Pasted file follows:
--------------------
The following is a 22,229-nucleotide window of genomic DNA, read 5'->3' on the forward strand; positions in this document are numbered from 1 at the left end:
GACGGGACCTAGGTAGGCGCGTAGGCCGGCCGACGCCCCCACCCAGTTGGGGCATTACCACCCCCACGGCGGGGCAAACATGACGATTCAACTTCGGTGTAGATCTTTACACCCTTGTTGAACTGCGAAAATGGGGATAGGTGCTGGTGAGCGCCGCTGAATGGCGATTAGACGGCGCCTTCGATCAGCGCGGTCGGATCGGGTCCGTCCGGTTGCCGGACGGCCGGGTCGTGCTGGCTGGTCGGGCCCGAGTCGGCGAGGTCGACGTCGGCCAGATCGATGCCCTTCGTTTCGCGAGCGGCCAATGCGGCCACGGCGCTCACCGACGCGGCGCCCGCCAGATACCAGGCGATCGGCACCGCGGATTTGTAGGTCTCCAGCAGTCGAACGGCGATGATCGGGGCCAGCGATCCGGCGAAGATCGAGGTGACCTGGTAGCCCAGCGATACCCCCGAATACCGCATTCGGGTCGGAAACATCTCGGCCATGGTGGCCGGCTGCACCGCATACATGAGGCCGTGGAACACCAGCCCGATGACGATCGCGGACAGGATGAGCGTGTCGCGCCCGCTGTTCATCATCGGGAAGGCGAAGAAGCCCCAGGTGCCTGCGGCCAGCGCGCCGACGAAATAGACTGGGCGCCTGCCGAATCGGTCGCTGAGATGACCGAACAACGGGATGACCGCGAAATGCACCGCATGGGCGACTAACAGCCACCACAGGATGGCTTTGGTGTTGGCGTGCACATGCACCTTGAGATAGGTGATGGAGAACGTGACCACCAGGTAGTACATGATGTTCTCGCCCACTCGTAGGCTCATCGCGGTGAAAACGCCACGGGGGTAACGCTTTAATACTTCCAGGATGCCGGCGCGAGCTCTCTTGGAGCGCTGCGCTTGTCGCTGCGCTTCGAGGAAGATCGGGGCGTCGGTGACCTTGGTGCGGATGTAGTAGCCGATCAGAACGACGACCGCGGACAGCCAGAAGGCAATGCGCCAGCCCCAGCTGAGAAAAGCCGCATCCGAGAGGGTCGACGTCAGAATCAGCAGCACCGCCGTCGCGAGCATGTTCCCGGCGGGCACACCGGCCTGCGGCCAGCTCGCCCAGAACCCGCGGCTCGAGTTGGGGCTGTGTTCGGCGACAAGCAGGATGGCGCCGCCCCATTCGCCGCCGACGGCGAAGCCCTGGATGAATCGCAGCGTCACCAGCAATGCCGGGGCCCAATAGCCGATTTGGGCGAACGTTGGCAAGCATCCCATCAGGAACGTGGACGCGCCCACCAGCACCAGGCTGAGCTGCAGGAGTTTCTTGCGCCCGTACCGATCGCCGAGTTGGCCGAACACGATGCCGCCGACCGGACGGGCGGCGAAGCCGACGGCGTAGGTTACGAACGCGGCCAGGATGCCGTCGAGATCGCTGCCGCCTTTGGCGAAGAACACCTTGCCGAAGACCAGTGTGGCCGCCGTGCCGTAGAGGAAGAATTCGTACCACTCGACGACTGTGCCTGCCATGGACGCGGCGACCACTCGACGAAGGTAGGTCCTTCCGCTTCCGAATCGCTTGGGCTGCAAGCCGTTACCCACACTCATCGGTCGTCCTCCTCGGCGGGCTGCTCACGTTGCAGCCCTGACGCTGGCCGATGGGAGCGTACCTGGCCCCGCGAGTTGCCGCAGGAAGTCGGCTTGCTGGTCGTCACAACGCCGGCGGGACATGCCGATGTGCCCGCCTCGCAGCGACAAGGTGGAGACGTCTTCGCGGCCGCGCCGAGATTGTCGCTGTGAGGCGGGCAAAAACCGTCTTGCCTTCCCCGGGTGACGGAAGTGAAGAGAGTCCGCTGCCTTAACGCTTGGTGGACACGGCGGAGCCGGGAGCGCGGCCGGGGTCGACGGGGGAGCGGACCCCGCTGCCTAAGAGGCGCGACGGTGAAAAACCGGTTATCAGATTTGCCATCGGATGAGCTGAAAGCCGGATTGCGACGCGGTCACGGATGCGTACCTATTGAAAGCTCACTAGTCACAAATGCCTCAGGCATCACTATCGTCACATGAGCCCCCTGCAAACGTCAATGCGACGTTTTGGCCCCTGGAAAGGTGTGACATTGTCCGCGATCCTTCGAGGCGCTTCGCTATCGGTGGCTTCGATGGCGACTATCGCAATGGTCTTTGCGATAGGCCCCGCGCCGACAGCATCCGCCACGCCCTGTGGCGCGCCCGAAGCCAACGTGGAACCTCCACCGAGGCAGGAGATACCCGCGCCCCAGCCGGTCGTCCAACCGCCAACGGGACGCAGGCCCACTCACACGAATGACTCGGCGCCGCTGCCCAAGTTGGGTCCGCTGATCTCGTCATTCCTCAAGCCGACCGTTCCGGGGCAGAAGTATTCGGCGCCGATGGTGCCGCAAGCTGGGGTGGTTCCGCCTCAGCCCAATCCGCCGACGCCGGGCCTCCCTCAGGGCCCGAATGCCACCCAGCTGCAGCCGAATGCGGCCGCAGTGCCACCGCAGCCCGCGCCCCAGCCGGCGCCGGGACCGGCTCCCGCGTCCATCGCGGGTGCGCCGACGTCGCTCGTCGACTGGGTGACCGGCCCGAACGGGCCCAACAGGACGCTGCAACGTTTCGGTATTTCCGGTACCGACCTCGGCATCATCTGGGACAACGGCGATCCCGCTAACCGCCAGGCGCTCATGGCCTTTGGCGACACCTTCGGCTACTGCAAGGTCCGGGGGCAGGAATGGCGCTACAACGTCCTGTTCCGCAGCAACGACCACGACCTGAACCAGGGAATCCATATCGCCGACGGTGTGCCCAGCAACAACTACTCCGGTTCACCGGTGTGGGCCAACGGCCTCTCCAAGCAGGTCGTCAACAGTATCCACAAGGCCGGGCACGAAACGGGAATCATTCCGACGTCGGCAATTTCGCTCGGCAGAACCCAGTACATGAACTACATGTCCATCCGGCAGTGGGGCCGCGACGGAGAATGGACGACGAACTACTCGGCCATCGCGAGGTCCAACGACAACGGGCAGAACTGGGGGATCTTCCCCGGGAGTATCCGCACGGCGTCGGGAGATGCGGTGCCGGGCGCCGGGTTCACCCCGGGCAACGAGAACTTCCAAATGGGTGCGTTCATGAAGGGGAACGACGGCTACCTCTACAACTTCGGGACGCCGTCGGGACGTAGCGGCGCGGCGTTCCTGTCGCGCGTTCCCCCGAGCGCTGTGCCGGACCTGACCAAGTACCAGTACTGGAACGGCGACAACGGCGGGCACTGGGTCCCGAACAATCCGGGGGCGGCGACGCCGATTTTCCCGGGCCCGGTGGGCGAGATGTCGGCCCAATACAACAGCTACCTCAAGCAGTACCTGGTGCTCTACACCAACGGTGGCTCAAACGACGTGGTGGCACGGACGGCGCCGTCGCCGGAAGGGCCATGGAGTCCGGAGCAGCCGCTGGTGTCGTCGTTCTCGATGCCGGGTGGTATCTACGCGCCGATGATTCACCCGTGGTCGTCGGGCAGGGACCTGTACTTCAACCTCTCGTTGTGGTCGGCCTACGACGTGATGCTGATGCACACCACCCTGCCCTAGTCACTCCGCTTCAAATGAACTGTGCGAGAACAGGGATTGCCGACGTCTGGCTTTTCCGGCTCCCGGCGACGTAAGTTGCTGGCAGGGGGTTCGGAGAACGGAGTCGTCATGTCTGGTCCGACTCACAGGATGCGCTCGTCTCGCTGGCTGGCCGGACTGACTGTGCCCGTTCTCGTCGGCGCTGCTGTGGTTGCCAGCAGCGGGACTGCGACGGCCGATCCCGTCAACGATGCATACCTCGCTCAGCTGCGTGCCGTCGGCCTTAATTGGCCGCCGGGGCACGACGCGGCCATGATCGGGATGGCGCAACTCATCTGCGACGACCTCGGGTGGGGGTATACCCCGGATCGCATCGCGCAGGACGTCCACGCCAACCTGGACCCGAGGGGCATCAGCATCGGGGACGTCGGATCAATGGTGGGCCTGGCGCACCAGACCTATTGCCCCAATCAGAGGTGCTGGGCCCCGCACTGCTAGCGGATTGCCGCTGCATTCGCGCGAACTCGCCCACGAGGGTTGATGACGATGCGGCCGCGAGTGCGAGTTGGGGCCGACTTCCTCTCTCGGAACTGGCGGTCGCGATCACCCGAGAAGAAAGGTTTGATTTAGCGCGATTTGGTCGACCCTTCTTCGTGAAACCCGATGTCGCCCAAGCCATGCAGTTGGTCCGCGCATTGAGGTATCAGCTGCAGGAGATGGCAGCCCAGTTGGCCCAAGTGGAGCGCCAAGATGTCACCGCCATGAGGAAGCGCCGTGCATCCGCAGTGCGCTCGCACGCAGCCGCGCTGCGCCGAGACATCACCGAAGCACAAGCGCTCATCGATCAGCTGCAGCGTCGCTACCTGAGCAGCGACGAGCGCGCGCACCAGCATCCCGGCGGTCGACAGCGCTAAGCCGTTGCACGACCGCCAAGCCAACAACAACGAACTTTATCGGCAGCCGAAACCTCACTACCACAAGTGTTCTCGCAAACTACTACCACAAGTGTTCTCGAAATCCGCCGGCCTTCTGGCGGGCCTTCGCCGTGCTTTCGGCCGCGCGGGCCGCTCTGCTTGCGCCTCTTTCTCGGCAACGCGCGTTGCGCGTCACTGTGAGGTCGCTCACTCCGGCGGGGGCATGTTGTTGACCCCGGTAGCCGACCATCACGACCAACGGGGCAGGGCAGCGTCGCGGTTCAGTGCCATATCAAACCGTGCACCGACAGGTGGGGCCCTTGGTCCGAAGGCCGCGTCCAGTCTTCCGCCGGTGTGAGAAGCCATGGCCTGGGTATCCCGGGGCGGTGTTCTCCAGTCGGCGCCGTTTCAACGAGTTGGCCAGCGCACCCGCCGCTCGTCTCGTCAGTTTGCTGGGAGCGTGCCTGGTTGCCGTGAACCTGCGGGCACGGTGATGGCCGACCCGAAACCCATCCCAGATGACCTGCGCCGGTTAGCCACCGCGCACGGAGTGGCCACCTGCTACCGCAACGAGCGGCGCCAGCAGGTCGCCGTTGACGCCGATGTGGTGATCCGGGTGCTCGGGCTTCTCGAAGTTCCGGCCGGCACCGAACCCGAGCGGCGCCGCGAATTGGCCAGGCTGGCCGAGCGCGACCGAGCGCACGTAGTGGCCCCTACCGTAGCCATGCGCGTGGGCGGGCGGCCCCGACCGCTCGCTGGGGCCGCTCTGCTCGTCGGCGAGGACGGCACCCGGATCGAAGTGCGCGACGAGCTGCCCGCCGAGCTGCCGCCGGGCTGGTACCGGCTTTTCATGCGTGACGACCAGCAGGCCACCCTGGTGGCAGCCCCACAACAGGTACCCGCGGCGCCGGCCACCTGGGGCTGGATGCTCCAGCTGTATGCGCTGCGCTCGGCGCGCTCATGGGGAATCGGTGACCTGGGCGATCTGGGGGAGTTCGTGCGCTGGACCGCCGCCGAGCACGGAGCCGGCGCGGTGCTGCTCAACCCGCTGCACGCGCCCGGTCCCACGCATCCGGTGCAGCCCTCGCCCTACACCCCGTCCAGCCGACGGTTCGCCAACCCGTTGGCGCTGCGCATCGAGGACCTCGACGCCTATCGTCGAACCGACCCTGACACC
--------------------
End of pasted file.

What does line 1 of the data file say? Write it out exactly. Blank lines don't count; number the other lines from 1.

The following is a 22,229-nucleotide window of genomic DNA, read 5'->3' on the forward strand; positions in this document are numbered from 1 at the left end: